History, Imagination, Exile
Edited By Paul Lerner and Frank Stern
10 Listening in the Waiting Room: Feuchtwanger on the Acoustics of Exile (Sean Nye)
10 Listening in the Waiting Room: Feuchtwanger on the Acoustics of Exile
This essay foregrounds music and sound, crucial yet seldom discussed topics in Feuchtwanger studies, as it analyzes the narrative techniques in the author’s Waiting Room trilogy. Along with the trilogy’s aim “to document for posterity,” the essay argues that we can see the emergence of an acoustics of exile. It engages Feuchtwanger’s symphonic image of “The Waiting Room” as a way of addressing music’s link to the experience of exile and the problem of historical knowledge. In this reading of the trilogy, the “Waiting Room” symphony sheds light on the role music plays in all three books, as related especially to Feuchtwanger’s treatment of religion, politics, and modern media.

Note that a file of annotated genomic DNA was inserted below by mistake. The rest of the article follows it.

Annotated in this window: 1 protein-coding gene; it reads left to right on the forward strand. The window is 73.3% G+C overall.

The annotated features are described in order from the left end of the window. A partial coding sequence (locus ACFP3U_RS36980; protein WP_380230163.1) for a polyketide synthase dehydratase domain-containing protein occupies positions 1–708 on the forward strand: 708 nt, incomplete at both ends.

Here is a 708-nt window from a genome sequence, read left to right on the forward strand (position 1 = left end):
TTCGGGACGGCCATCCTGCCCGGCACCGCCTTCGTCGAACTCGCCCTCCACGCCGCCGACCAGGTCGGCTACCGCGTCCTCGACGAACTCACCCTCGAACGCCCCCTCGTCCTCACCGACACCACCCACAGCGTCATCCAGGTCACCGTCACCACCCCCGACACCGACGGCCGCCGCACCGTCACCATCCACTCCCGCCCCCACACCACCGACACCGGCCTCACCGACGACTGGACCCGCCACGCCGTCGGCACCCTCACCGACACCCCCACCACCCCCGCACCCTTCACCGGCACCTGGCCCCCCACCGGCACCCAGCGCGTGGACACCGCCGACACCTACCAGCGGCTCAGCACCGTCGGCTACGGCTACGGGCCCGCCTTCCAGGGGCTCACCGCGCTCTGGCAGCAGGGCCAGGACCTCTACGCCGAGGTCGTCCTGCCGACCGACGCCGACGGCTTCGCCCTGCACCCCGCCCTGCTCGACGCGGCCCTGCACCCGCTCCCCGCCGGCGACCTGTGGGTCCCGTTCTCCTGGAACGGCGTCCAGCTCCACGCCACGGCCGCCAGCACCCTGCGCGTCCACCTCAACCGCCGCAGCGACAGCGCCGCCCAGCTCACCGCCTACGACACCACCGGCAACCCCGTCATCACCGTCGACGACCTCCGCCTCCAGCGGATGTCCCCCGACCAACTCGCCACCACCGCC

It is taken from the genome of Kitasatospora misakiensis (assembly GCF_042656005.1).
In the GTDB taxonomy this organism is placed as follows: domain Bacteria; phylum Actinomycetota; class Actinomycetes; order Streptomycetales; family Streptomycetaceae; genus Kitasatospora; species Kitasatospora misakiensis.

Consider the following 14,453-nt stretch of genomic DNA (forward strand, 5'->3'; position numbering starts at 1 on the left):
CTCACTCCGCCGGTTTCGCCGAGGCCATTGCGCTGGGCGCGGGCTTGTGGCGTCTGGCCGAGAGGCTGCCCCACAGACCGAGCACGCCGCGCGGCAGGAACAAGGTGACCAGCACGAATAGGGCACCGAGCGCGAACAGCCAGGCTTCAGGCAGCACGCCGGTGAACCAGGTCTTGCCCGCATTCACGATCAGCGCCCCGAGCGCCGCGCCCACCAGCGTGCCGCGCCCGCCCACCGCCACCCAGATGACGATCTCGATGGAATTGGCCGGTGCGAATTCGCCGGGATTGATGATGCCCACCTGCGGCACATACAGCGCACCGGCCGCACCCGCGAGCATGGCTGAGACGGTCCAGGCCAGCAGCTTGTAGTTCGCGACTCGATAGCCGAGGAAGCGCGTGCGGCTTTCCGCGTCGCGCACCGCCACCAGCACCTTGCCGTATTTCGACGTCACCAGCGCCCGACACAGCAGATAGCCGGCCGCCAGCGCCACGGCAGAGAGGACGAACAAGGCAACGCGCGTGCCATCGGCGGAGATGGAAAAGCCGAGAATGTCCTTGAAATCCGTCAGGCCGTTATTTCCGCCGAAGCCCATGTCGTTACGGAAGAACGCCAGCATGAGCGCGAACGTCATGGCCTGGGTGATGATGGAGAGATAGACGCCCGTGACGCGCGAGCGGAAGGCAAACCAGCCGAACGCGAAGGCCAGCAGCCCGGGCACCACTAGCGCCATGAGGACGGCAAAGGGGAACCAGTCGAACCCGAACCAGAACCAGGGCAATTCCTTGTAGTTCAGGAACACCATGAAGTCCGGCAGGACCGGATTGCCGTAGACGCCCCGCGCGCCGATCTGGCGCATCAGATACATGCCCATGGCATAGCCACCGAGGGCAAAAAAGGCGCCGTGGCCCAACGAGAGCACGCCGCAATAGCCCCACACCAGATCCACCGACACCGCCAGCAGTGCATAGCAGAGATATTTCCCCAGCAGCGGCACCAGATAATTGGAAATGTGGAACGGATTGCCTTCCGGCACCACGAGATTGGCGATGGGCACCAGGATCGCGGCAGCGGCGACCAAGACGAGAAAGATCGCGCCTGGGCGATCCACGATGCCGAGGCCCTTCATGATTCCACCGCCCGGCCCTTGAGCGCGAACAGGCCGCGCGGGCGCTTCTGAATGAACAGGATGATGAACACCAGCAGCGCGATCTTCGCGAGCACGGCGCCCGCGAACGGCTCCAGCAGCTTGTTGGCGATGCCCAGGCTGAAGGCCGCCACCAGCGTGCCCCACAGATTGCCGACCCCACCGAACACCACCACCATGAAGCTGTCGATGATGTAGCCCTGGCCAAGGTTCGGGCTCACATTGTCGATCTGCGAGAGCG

There exists, I am suggesting, between the conscientious author of historical novels and the conscientious historian the same difference that exists between a composer on the one hand and a researcher into the problems of acoustics. Asking the author of historical novels to teach you about history is like expecting the composer of a melody to provide answers about radio transmission.1
— Lion Feuchtwanger
In terms of literary responses to political crises, the Waiting Room Trilogy by Lion Feuchtwanger presents a case of singular urgency. The three novels that make up the trilogy, Success (1930), The Oppermanns (1933), and Exile←215 | 216→ (1940),2 were written over a span of twelve years – during the crucial...
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